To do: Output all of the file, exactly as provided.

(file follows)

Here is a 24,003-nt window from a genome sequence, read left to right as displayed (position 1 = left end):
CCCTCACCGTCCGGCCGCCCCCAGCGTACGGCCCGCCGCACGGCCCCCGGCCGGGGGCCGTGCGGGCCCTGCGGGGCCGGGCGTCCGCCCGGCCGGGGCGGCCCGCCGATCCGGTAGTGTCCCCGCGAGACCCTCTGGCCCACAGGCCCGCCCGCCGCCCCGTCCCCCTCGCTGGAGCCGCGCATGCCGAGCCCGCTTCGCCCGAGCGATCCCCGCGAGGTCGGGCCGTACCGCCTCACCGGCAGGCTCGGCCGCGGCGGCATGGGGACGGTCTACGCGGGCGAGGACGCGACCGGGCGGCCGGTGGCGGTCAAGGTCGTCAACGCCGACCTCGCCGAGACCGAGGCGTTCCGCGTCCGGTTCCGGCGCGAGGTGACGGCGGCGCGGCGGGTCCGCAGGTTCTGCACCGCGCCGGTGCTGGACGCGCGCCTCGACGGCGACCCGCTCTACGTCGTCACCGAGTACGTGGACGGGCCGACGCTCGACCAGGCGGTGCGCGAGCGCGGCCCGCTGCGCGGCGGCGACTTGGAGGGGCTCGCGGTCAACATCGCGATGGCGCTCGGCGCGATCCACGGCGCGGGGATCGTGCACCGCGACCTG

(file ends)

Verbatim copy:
Here is a 24,003-nt window from a genome sequence, read left to right as displayed (position 1 = left end):
CCCTCACCGTCCGGCCGCCCCCAGCGTACGGCCCGCCGCACGGCCCCCGGCCGGGGGCCGTGCGGGCCCTGCGGGGCCGGGCGTCCGCCCGGCCGGGGCGGCCCGCCGATCCGGTAGTGTCCCCGCGAGACCCTCTGGCCCACAGGCCCGCCCGCCGCCCCGTCCCCCTCGCTGGAGCCGCGCATGCCGAGCCCGCTTCGCCCGAGCGATCCCCGCGAGGTCGGGCCGTACCGCCTCACCGGCAGGCTCGGCCGCGGCGGCATGGGGACGGTCTACGCGGGCGAGGACGCGACCGGGCGGCCGGTGGCGGTCAAGGTCGTCAACGCCGACCTCGCCGAGACCGAGGCGTTCCGCGTCCGGTTCCGGCGCGAGGTGACGGCGGCGCGGCGGGTCCGCAGGTTCTGCACCGCGCCGGTGCTGGACGCGCGCCTCGACGGCGACCCGCTCTACGTCGTCACCGAGTACGTGGACGGGCCGACGCTCGACCAGGCGGTGCGCGAGCGCGGCCCGCTGCGCGGCGGCGACTTGGAGGGGCTCGCGGTCAACATCGCGATGGCGCTCGGCGCGATCCACGGCGCGGGGATCGTGCACCGCGACCTG